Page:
What went wrong?
After signing a four-year, $26 million contract to replace Kent, Edgardo Alfonzo produced a .334 OBP and a .391 slugging percentage. Counted on as an important member of the rotation, Jesse Foppert showed signs of dominance, but also lost five MPH off his fastball and eventually underwent Tommy John surgery and is expected to miss the entire 2004 campaign. Pac-Bell Park was renamed approximately 93 times before the Giants settled on . . . well, I'm not sure what it's named now. Most importantly, the Giants played uncharacteristically lousy defense in their opening-round playoff loss to the Marlins. Rich Aurilia looked like an A-ball rookie thrown to the MLB hot-house, and Jose Cruz seemed actually to use his Gold Glove in RF in the playoffs; the latter joins Candy Maldonado, Atlee Hammaker, Felix Rodriguez, and Mother Nature in San Francisco's Playoff Hall Of Shame.
Looking ahead: three key questions for 2004
1. Will Bonds show his age? Though they only scored 25 fewer runs last year without Kent, the Giants revolve around Bonds. It is nearly impossible to overestimate his presence in the lineup.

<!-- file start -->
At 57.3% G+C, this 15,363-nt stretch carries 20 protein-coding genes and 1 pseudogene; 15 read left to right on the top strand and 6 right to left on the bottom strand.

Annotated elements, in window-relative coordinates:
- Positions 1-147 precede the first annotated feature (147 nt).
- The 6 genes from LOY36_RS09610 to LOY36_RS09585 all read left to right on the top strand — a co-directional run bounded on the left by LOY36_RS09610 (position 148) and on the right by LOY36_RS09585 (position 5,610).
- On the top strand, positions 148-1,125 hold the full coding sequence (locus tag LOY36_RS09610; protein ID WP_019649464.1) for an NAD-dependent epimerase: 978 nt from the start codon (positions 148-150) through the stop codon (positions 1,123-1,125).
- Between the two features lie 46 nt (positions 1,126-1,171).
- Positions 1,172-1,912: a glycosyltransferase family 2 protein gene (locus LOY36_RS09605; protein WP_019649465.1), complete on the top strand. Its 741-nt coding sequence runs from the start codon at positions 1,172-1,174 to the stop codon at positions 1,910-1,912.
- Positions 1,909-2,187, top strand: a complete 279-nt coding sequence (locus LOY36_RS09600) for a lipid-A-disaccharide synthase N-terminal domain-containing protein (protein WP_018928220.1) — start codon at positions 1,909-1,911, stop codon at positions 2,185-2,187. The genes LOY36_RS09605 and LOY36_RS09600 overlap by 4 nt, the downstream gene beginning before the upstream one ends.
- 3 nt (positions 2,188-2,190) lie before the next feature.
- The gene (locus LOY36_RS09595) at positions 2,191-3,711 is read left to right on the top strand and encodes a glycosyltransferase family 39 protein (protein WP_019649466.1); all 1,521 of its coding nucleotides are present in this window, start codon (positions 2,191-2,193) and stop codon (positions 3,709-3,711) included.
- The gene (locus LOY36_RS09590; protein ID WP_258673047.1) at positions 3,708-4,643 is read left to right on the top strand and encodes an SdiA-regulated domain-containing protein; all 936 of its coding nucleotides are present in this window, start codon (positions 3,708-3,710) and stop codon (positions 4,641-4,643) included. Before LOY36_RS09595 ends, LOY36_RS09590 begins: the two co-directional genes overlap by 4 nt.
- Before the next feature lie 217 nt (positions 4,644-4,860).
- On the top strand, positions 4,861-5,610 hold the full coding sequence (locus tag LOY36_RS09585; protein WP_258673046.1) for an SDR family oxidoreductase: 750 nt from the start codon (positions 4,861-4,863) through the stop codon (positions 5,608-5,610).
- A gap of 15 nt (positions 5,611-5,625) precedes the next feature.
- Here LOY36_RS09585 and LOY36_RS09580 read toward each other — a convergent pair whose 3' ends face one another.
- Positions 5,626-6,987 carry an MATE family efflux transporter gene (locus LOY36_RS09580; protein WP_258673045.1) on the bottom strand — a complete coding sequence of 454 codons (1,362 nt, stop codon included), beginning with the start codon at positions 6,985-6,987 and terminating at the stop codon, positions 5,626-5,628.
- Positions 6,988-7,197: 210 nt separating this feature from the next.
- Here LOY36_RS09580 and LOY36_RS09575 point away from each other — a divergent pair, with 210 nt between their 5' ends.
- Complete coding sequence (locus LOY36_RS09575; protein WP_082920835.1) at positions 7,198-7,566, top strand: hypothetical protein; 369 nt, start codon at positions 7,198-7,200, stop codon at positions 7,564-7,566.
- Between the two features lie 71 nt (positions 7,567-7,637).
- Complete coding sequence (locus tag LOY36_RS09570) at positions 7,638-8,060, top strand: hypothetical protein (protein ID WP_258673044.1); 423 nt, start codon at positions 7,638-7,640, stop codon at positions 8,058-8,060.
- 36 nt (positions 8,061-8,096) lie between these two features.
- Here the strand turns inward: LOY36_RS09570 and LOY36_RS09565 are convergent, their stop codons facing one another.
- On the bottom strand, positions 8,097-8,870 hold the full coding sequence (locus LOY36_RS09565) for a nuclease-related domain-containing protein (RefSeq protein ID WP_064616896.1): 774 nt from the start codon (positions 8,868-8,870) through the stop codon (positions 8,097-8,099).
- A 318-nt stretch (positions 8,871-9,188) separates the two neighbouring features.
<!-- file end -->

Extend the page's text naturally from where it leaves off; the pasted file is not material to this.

2. Is Schmidt OK? He turned into the legitimate ace the Giants had lacked since . . . well, since a long time, but he also had off-season elbow surgery. This procedure is better than shoulder surgery, like making polenta is, but no surgery is good, and polenta is gritty and flavorless. Given Schmidt's previous arm problems with the Pirates and Braves, it's something to worry about.
3. Who's closing? Worrell provided more evidence last year that closers are fungible, but now he's in Philadelphia, and with Nen just now throwing off the mound we may have another opportunity to test the Closer Fungibility Theory (CFT). If Nen can't go, Rodriguez or Dustin Hermanson should get the first shot, and hard-throwing rookie Merkin Valdez, obtained in the Ortiz/Damian Moss trade, has also been mentioned. In the past, Alou has not been afraid to use unproven closers -- Mel Rojas, Tim Burke, John Wetteland, Worrell -- but it's a big jump from the low minors to the majors.
OF Dustan Mohr, C A.J. Pierzynski, OF Michael Tucker, P Brett Tomko
SS Rich Aurilia, OF Marvin Benard, OF Jose Cruz, Jr., P Joe Nathan, P Sidney Ponson, C Benito Santiago, P Tim Worrell, 2B Eric Young